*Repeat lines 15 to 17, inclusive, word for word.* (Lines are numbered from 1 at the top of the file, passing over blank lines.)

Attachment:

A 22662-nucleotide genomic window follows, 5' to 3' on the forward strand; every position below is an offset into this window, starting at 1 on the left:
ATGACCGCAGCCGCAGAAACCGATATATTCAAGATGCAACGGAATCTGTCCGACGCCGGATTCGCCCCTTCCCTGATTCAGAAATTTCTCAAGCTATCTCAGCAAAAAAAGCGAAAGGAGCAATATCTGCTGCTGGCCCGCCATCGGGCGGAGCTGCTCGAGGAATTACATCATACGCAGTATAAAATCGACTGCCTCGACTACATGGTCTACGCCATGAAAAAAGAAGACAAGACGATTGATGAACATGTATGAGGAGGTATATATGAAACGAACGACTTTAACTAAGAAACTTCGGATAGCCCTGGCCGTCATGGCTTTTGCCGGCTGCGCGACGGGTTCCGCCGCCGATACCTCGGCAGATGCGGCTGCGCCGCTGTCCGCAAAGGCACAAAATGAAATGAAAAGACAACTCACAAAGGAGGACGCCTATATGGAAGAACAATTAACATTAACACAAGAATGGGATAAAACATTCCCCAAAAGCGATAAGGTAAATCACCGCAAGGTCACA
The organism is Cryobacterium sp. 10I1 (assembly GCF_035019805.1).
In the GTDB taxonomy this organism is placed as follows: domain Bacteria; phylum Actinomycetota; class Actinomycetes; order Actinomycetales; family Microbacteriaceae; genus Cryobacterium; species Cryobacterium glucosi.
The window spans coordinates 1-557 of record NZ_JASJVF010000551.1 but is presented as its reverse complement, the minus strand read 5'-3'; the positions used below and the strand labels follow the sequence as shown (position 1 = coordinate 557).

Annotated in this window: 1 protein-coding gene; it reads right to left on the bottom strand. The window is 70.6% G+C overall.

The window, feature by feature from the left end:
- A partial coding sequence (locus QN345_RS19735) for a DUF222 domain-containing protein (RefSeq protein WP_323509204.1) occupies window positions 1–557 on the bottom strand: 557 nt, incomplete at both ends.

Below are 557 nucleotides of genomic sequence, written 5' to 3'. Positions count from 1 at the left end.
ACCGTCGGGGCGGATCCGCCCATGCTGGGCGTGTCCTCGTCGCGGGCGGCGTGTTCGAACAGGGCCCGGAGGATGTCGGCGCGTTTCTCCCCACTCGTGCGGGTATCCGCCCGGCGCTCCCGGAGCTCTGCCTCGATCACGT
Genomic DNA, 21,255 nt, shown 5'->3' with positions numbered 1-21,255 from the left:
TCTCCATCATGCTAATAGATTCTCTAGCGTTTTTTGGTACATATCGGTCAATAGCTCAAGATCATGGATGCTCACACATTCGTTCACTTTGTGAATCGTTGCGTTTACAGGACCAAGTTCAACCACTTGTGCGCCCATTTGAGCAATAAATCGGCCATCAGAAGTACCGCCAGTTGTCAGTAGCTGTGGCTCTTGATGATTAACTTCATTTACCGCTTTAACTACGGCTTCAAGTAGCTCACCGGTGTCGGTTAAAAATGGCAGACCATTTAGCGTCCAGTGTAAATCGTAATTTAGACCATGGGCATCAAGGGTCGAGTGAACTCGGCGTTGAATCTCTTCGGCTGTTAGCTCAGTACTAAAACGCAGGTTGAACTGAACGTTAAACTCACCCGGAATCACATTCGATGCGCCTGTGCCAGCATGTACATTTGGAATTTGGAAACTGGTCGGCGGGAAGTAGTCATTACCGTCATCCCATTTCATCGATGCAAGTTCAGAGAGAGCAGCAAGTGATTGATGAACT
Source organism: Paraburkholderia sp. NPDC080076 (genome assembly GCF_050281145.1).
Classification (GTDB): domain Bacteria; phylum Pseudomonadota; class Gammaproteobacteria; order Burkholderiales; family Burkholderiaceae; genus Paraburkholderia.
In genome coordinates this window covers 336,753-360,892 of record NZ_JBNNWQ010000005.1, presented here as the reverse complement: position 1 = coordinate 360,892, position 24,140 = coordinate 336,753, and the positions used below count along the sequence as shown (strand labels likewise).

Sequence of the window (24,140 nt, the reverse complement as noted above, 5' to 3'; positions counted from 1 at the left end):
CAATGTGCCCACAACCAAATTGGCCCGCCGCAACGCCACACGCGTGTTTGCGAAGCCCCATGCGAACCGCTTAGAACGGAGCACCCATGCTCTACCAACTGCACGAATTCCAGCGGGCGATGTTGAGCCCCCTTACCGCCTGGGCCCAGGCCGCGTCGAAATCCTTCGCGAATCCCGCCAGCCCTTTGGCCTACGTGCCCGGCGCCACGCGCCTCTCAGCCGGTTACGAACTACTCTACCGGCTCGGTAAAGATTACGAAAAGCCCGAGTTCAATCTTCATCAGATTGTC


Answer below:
In genome coordinates this window covers 336,753-360,892 of record NZ_JBNNWQ010000005.1, presented here as the reverse complement: position 1 = coordinate 360,892, position 24,140 = coordinate 336,753, and the positions used below count along the sequence as shown (strand labels likewise).

Sequence of the window (24,140 nt, the reverse complement as noted above, 5' to 3'; positions counted from 1 at the left end):
CAATGTGCCCACAACCAAATTGGCCCGCCGCAACGCCACACGCGTGTTTGCGAAGCCCCATGCGAACCGCTTAGAACGGAGCACCCATGCTCTACCAACTGCACGAATTCCAGCGGGCGATGTTGAGCCCCCTTACCGCCTGGGCCCAGGCCGCGTCGAAATCCTTCGCGAATCCCGCCAGCCCTTTGGCCTACGTGCCCGGCGCCACGCGCCTCTCAGCCGGTTACGAACTACTCTACCGGCTCGGTAAAGATTACGAAAAGCCCGAGTTCAATCTTCATCAGATTGTC